Some while back I wrote piece on inspiration (see The ‘Ah!’ Moment). I called it a fickle thing, something that you had to create the right conditions for. I wasn’t wrong.

In 2012, several events took my attention, emotion and time, understandably interrupting my ‘creative flow’. A small break from my painting became a long hiatus, which in turn became a yawning period of drought, not only in my artwork but also in my blogs. During that time, I simply lost interest – there were more important, life-changing things to concern myself with. Gradually though, when the dust settled and life returned to ‘normal’, I started looking for inspiration again. I found it. And slowly it has gathered weight and momentum.

Cloud Break – Dieuwke Swain DESignsCloud Break – Dieuwke Swain

So what got me back into the saddle? Over the last two years I have visited many exhibitions, too many to list here. Mostly in the Netherlands, but some in the UK, Portugal, the US and the Czech Republic. A lot of colourful, striking, original objects, some surprising, some reassuringly familiar. Also, I’ve been to some very beautiful places and have seen some stunning landscapes.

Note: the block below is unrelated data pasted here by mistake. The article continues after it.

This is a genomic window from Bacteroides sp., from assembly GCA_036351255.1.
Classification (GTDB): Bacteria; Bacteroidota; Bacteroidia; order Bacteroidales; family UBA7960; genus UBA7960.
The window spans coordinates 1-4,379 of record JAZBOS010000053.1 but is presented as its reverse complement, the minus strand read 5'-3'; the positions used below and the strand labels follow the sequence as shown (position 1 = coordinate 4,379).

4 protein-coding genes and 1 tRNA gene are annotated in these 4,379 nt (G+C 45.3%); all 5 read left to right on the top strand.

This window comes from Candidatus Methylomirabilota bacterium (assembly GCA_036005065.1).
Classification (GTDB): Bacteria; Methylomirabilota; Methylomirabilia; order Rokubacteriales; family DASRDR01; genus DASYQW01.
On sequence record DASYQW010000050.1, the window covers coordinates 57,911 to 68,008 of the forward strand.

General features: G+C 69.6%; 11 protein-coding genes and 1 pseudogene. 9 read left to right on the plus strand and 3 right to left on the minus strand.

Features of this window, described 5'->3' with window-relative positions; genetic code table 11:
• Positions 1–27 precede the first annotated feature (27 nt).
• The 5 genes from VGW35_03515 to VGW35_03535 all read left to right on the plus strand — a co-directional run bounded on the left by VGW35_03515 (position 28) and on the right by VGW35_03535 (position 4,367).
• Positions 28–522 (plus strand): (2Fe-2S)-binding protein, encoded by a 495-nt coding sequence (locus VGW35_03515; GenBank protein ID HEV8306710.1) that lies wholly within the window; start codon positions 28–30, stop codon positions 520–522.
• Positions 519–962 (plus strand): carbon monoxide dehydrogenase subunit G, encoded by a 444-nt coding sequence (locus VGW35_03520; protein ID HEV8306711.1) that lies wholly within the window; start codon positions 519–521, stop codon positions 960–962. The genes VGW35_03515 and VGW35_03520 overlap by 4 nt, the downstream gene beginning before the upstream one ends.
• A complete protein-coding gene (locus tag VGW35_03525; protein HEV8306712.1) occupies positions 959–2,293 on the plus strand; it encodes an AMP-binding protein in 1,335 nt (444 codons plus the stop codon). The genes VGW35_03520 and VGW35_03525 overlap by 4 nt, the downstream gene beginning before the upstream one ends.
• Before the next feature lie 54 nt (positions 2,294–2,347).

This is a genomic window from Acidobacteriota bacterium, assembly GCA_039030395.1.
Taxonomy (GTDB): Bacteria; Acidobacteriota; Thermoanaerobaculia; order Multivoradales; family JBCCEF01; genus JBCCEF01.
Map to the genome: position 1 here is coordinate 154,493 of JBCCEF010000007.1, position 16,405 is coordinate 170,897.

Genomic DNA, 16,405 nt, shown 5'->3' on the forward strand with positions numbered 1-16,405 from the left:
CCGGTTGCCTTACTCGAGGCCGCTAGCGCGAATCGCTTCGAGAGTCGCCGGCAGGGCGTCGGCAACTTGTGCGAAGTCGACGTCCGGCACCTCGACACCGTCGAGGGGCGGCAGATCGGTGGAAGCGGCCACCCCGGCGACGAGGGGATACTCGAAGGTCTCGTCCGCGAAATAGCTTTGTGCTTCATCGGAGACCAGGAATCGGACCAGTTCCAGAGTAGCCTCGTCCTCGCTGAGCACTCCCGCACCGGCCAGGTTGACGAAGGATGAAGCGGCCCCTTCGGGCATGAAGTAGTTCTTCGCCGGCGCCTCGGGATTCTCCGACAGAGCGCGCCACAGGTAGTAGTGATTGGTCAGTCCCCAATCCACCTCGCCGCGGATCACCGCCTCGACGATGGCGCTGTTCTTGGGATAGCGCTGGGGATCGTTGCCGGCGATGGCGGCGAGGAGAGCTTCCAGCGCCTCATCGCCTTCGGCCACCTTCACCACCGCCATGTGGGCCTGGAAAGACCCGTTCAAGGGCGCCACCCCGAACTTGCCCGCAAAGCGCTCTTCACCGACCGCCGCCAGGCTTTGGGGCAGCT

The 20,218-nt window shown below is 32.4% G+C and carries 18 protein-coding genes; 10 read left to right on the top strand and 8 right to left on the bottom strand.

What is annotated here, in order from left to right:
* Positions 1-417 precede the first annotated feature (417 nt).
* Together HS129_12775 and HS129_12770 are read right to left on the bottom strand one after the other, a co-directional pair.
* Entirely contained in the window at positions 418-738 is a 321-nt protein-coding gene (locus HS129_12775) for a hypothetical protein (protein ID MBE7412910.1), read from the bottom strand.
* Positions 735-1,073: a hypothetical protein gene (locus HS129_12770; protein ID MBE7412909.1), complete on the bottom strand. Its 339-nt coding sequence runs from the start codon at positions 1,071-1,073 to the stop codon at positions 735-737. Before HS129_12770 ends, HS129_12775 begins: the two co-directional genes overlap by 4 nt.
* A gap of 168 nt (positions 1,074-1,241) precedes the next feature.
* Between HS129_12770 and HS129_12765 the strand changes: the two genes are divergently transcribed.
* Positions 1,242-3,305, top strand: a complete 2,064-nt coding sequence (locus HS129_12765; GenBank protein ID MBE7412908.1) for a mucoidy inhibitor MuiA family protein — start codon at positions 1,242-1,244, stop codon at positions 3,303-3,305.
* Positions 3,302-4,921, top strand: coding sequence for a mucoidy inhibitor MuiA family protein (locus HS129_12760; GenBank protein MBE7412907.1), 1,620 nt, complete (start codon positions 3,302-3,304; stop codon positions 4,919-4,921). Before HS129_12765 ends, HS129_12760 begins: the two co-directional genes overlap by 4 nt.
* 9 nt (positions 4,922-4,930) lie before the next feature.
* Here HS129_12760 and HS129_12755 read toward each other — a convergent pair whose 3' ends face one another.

In this period I have also taken up running. What’s that got to do with painting or photography? When you start running you are fully focused on breathing and getting to the next point at which you’re allowed to walk. After a while, you gain experience, can keep running further and longer and you start to look around you at the world passing by (albeit at a painfully slow pace in my case). You appreciate all the little things you see. This is also inspiration. And makes you damn glad to be alive!

All these stimuli, these catalysts… They have succeeded in inspiring me. I’m at the point where the tip of the paintbrush meets the forsaken canvas. A long-standing ‘work in progress’ has been dusted off and is ready to be completed. A lot of conversations with a wide variety of like-minded creative people have also unearthed some long forgotten ideas and have helped to grow some new ones. It feels like spring. It’s time to take action.

2011 in Review

Happy New Year!

Thank you all for you visiting my blog in 2011.

The ‘WordPress.com stats helper monkeys’ prepared a 2011 annual report for this blog, which I thought I’d share with you.

Here’s an excerpt:

The concert hall at the Syndey Opera House holds 2,700 people. This blog was viewed about 16,000 times in 2011. If it were a concert at Sydney Opera House, it would take about 6 sold-out performances for that many people to see it.

Click here to see the complete report.